help me understand a line in an "ATA is positive, semi-definite" proof

I am looking at a proof for why A^{T}A is positive semi-definite when A is nxn and it has this line.

v^{T}AA^{T}v = A^{T}v • A^{T}v ≥ 0.

I understand what *v*^{T}AA^{T}v means and the purpose of proving that it's nonnegative, etc... My problem is that I am a linear algebra novice and do not necessarily understand how the first part *v*^{T}AA^{T}v is equivalent to *A*^{T}v • A^{T}v. I know that a^{T}b = a * •* b, but something else is going on, no? Appreciate any help!

Re: help me understand a line in an "ATA is positive, semi-definite" proof

a matrix M is said to be positive definite if for any vector v, v^{T}Mv ≥ 0

note that the inner (dot) product of two vectors u,v can be written as the matrix product u^{T}v.

now v^{T}(A^{T}A)v = (Av)^{T}(Av) = (Av)•(Av).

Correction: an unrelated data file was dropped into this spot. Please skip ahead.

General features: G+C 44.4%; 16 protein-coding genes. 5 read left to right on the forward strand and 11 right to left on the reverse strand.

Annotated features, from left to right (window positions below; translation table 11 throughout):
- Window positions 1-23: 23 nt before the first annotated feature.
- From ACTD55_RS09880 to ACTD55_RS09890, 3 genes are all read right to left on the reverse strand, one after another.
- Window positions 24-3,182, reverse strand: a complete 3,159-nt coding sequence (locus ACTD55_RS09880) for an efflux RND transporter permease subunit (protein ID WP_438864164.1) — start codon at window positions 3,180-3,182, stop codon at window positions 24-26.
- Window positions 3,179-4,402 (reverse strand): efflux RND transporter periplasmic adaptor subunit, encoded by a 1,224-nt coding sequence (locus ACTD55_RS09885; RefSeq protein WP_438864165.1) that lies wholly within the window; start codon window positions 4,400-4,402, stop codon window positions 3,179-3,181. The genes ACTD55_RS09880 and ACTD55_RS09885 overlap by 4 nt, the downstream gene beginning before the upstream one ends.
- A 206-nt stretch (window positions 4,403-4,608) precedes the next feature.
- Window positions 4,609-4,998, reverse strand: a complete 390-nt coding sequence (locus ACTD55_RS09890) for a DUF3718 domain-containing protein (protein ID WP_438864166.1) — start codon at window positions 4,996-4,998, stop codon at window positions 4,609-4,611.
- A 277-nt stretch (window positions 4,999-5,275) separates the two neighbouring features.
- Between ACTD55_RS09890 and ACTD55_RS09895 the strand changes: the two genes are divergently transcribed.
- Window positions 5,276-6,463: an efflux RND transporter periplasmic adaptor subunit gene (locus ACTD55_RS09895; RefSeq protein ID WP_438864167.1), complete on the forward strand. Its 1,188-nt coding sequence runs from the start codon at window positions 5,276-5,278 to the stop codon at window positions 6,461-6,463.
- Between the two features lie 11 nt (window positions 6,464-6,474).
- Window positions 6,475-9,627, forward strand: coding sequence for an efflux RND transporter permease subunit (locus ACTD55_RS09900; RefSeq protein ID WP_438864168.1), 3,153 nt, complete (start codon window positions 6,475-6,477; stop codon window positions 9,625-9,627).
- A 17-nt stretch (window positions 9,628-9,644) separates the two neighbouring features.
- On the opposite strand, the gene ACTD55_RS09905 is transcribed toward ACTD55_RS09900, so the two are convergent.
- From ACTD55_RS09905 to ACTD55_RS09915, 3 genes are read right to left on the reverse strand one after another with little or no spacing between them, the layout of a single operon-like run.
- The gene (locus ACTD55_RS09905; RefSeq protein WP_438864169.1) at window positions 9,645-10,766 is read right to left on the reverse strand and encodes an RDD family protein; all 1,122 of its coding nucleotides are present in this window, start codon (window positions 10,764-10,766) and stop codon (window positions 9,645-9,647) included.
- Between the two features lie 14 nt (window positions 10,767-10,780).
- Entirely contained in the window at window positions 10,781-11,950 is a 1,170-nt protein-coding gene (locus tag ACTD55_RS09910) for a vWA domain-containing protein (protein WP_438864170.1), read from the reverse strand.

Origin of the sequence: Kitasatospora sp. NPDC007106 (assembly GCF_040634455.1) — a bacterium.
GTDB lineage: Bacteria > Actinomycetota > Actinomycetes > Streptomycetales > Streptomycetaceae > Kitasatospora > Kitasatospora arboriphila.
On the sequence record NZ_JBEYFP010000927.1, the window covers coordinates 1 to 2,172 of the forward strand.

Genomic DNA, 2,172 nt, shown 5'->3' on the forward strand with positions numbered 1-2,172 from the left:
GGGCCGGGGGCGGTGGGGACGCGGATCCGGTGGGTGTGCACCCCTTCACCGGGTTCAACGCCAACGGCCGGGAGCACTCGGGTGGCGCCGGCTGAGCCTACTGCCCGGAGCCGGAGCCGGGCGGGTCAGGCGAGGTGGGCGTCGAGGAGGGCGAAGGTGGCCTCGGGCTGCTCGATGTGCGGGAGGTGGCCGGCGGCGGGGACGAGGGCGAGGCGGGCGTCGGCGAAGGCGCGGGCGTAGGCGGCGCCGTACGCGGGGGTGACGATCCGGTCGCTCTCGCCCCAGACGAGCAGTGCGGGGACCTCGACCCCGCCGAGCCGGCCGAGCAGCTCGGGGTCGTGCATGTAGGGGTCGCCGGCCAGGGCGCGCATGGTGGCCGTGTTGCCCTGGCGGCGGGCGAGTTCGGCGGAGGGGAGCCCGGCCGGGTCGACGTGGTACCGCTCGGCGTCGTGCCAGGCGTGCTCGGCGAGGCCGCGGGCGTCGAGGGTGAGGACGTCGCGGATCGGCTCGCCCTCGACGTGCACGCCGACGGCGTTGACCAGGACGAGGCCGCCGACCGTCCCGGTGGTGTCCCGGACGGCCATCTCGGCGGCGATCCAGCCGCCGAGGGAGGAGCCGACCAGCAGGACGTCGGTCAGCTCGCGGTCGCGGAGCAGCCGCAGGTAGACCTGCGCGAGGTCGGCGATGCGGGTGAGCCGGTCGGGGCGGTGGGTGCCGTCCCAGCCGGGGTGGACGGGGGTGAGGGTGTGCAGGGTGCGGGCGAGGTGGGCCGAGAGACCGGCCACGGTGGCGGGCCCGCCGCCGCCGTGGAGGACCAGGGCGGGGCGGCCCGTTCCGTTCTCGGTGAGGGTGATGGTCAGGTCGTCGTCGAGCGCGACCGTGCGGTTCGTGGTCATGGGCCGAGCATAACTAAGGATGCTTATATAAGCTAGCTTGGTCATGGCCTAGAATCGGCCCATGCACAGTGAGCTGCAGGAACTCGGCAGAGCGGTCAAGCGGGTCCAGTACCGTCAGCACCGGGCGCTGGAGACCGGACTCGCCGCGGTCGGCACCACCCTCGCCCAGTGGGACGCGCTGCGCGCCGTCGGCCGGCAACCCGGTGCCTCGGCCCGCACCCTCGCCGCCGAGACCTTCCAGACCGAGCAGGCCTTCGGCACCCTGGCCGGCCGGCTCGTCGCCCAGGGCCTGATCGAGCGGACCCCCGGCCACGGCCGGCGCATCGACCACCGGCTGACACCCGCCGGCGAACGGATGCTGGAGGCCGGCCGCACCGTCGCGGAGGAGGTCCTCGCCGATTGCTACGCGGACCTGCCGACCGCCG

(for any two matrices, it is a property of the transpose that (AB)^{T} = B^{T}A^{T}).

but for any vector u, u•u ≥ 0 (this is a property of inner products, called positive-definiteness as well),

hence v^{T}(A^{T}A)v = (Av)•(Av) ≥ 0.

(by the way, the proof you show is one that shows AA^{T} is positive definite).

Re: help me understand a line in an "ATA is positive, semi-definite" proof

Oh great - I figured I was just making a dumb mistake in parsing vT(ATA)v.

Now you've confused me about something else, though. I thought it was semi definite if greater than or equal to 0 and definite if only greater than 0? This seems like the consensus just from googling and Wikipedia confirms.

Re: help me understand a line in an "ATA is positive, semi-definite" proof

well, the thing is, v might be the 0-vector. if v is NOT the 0-vector, then the same exact proof shows we are strictly greater than 0. the precise definition should be:

M is positive definite if v^{T}Mv ≥ 0, and v^{T}Mv = 0 if and only if v = 0.

Re: help me understand a line in an "ATA is positive, semi-definite" proof